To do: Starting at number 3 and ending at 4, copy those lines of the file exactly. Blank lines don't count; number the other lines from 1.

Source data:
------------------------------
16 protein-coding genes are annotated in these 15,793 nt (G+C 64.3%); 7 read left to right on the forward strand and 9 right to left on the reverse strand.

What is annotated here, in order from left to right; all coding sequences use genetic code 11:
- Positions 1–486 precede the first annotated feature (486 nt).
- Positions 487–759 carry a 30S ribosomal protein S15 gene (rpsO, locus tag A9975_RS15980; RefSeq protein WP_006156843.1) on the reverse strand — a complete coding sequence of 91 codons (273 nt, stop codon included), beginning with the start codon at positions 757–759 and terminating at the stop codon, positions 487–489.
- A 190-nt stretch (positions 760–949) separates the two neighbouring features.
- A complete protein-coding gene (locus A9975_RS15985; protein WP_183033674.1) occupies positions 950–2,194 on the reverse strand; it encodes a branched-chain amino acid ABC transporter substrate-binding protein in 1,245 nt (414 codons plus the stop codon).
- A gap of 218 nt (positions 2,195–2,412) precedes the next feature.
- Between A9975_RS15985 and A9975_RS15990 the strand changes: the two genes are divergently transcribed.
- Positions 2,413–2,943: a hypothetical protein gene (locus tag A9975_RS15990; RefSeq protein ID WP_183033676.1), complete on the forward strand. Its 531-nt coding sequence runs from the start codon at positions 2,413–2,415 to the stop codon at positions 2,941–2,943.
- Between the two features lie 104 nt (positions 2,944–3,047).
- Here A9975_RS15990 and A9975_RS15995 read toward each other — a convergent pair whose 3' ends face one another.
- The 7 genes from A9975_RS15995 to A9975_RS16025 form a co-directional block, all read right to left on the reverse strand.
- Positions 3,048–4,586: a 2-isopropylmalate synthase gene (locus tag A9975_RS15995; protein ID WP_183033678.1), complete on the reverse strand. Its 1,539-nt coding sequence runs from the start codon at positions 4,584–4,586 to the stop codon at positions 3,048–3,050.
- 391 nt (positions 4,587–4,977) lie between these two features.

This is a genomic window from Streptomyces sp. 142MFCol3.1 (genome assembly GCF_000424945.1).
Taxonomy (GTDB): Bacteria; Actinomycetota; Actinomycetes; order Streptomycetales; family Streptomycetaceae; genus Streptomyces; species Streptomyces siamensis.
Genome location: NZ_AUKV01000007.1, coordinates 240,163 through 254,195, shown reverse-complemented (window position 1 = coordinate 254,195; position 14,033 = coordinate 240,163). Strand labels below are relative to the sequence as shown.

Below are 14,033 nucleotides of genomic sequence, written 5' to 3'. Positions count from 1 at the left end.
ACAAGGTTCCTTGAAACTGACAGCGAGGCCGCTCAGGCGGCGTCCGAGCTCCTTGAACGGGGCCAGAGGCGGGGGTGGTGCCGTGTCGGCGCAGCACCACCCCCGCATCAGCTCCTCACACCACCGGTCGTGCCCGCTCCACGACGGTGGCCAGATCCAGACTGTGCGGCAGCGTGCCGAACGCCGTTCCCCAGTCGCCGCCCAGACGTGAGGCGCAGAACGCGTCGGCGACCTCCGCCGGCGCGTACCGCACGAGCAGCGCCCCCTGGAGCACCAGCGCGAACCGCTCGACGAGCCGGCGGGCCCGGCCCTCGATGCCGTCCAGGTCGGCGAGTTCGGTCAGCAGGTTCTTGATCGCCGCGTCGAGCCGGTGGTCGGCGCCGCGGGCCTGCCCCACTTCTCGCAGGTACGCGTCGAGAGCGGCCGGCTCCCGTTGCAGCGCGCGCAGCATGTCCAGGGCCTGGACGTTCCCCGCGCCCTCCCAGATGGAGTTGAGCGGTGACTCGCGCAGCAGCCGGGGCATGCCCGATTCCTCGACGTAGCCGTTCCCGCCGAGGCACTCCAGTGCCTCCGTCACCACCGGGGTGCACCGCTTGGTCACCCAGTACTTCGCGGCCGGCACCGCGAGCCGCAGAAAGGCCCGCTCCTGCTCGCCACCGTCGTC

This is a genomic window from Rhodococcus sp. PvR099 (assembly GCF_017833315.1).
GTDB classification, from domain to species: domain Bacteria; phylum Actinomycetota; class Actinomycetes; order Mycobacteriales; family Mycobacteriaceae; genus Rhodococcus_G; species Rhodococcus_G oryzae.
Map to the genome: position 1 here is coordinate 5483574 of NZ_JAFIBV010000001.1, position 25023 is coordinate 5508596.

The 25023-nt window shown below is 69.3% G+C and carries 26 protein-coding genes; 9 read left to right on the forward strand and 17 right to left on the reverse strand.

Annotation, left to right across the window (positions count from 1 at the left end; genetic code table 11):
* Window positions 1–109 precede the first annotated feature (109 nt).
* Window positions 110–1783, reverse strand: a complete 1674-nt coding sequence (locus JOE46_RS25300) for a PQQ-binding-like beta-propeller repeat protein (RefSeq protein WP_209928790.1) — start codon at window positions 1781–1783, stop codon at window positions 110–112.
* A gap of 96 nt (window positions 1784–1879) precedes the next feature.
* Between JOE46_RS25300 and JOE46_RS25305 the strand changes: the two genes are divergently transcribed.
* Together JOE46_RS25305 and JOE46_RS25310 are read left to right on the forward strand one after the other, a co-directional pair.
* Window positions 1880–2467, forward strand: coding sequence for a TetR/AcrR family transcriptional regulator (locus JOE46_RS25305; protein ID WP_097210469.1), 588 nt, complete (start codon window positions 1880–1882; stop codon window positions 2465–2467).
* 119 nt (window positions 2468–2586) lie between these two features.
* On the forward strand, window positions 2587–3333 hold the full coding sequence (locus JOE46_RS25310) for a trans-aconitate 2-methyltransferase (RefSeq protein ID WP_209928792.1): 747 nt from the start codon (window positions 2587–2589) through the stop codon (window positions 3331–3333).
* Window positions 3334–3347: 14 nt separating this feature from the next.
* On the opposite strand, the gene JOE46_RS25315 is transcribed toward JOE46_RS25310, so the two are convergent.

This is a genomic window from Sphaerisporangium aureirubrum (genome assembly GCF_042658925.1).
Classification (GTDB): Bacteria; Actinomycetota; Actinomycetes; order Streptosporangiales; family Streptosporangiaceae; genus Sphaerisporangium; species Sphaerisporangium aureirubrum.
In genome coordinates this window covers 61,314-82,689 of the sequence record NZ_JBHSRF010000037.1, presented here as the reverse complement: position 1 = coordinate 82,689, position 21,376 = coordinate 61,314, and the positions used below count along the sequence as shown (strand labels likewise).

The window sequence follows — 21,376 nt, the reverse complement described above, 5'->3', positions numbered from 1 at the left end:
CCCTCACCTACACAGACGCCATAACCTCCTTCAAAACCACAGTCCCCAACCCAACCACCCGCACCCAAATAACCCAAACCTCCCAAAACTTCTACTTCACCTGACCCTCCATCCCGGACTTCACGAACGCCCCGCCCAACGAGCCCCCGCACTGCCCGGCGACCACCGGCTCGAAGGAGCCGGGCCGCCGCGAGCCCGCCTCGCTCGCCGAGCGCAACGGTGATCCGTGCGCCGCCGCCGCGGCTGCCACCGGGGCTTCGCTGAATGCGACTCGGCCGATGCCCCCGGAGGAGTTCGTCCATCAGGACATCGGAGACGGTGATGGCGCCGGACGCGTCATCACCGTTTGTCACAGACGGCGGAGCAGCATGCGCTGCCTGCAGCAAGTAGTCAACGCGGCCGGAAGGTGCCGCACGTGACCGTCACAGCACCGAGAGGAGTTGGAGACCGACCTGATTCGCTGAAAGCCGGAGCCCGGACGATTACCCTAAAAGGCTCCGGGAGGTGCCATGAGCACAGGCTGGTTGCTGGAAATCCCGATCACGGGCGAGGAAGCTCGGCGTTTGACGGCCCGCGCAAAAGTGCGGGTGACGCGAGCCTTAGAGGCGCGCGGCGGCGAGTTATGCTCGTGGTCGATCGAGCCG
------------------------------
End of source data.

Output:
- Positions 1–486 precede the first annotated feature (486 nt).
- Positions 487–759 carry a 30S ribosomal protein S15 gene (rpsO, locus tag A9975_RS15980; RefSeq protein WP_006156843.1) on the reverse strand — a complete coding sequence of 91 codons (273 nt, stop codon included), beginning with the start codon at positions 757–759 and terminating at the stop codon, positions 487–489.